Risks to Health:

  • Skin and Eye Sensibility: Harsh chemicals may irritate your eyes, and in some cases, cause an allergic reaction to sensitive skin around them. When ignored over a long period of time, a simple irritation can quickly progress to complex symptoms of an allergic reaction.

  • Long-term health implications: Chemical cleaners became popular not so long ago, and most of them contain compounds that have not been studied comprehensively regarding their long-term health effects (specifically relating to eye health). Continuous exposure to some of them may cause breathing- or hormone-related chronic health problems.

Does it mean you should not use the chemical cleaners ever again? Well, of course not. Make sure to stay away from those, compositions that contain ammonia, acetone, bleach, or ethanol/isopropyl alcohol (in high concentrations).

What about ultrasonic cleaning? 

In a few years, ultrasonic cleaning devices for glass cleaning started gaining popularity. The basic idea is quite straightforward: you keep your glasses clean with minimal effort, no manual rubbing, and no extra effort.

Ultrasonic cleaners work by exploding small bubbles of air inside the liquid, that the ultrasonic tank is filled with (in most cases – just water, but you can also add soap for better cleaning). Once these small bubbles explode, the freed power gently removes the stubborn dirt and oils from the nooks of your glasses without scratching the lens or damaging the frame. This is one of the easiest ways to keep your glasses clean while investing minimum effort, but it also has its drawbacks.


  • Thorough but gentle cleaning: Ultrasonic cleaning is much more effective than manual scrubbing and at the same time is significantly more gentle to your glasses, and, specifically, lenses.

  • Eco-friendly and Safe: For the majority of cases, it is enough to use just water. You can add some mild detergents, such as soap, to intensify cleaning, but there is absolutely no need to use any harsh chemicals to achieve the desired result.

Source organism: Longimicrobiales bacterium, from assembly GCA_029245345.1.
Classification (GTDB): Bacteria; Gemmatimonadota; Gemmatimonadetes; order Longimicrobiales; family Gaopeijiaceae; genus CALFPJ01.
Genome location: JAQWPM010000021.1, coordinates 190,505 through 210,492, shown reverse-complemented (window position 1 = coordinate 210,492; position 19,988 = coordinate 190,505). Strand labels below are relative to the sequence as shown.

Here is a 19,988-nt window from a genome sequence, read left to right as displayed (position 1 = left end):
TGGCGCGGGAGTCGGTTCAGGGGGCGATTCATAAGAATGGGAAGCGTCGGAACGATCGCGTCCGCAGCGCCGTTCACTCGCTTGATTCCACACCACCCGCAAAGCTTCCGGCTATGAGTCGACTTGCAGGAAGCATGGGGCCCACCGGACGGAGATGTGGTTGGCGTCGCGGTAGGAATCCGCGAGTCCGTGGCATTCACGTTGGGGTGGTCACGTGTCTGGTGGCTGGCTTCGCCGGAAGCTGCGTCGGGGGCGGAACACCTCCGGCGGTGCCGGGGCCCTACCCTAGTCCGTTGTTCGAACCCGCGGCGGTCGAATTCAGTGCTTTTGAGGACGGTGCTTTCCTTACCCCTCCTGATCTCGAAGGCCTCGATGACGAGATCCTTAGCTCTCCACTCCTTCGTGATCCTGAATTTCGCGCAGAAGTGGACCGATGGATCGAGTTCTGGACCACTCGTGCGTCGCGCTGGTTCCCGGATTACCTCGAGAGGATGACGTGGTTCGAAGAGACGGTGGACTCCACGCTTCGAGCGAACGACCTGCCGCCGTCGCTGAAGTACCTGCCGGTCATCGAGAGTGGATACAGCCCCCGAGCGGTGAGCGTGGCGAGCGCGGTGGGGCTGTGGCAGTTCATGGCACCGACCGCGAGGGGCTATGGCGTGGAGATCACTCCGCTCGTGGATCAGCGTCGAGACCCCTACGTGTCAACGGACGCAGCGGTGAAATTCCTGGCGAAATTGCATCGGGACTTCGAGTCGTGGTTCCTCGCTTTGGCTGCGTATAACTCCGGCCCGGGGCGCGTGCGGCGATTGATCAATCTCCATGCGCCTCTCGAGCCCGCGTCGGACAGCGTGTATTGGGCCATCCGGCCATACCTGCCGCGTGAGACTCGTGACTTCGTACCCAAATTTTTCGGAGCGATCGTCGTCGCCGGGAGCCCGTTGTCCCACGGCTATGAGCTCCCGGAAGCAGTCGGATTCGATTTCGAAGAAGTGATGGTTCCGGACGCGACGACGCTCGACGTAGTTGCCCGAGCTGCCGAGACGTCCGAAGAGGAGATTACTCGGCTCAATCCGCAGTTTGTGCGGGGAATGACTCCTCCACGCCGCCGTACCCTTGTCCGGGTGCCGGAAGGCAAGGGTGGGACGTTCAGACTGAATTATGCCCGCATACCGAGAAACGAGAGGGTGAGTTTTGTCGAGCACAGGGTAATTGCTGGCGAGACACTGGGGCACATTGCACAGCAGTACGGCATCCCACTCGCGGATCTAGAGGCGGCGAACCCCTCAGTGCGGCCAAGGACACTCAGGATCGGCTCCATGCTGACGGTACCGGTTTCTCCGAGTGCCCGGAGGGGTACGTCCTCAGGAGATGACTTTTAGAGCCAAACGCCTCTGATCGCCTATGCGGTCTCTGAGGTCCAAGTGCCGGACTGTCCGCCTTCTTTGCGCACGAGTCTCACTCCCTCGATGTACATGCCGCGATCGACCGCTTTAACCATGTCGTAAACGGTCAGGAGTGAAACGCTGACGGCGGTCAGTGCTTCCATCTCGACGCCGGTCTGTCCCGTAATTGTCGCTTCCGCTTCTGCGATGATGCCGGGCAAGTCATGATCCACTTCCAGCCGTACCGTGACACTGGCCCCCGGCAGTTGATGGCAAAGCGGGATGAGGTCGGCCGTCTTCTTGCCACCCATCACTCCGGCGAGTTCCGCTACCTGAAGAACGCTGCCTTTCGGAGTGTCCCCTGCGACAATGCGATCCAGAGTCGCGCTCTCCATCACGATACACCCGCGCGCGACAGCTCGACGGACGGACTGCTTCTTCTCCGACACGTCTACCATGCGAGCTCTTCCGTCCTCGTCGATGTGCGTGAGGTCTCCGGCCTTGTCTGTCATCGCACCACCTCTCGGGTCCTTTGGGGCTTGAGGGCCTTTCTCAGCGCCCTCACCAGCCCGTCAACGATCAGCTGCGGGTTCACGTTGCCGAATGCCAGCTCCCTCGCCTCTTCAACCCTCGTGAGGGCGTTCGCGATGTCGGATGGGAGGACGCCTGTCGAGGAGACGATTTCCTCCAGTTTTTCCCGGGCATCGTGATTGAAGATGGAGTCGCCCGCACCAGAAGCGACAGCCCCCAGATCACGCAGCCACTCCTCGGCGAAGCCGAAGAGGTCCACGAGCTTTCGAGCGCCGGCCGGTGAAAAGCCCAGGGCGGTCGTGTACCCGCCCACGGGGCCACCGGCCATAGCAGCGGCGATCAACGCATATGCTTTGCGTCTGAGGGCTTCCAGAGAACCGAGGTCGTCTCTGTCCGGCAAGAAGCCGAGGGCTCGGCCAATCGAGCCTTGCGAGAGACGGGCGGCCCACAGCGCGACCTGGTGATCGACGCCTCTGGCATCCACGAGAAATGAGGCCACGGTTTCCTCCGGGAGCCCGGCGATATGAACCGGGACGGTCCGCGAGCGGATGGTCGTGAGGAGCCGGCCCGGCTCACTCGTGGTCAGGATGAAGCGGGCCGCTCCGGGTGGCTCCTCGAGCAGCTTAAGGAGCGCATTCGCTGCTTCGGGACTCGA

• The ultrasonic cleaning process is intensified by adding an anti-fog wipe after the cleaning, ensuring that the lenses are completely clear and remain fog-free for continued vision throughout the day. The combination of ultrasonic cleaning, followed by an anti-fog wipe, makes a holistic solution for glasses care and seems like a routine that cannot be missed by one who wants to give the best possible glasses care.


Unfortunately, not all ultrasonic cleaners are suitable for glasses. Some of them may offer a good level of cleaning but cause significant damage to your spectacles over time.

  • Ultrasonic cleaners with a frequency higher than 45,000Hz should not be used for glasses. Higher frequencies are likely to damage the frame and lenses. 

  • It is also not recommended to use ultrasonic cleaners for lenses with coating. While most of the coatings can easily withstand the frequency of up to 45kHz, if your coating is already worn off a little, ultrasonic waves are likely to worthen its condition. Make sure to double-check with the manufacturer of the glasses if yours can be cleaned with ultrasound.

  • Ultrasonic cleaners offering less than 45kHz won’t really clean anything. They are much cheaper than the alternatives, but this investment won’t pay off (unless you just want to store glasses in there with no intention of cleaning them).

Logical Conclusion (with a little bonus) 

You anyhow will keep using the glasses cleaning cloth, we know that. Just please, make sure you use the one that is made for glasses cleaning instead of grabbing any random piece of cloth and rubbing your lenses with it. If you want to get a really special one, consider checking our mfa Anti-Fog Wipe – it looks and feels exactly like your regular cleaning cloth, only this one has a cool feature: apply it and your lenses won’t fog up anymore. And (!) it is made for glasses, so it won’t scratch or damage your lenses in any way.

We also would recommend staying away from chemical cleaners. An ultrasonic cleaner is a costlier, yet 100% healthier solution. So, if you are ready to bring your cleaning routine to the next level – get yourself an ultrasonic cleaner. Luckily, we have one. It was designed in close collaboration with professional opticians, and it remains our bestseller for several years, serving tens of thousands of customers across the globe. Also, it is extremely well-built, nicely designed, and comes with a warranty. 

If you finished reading up till this point, first – thank you, that matters a lot! Now, as promised, here is your little bonus: get 10% off our ultrasonic cleaner with the code SMART. Because you for sure deserve it! Enjoy!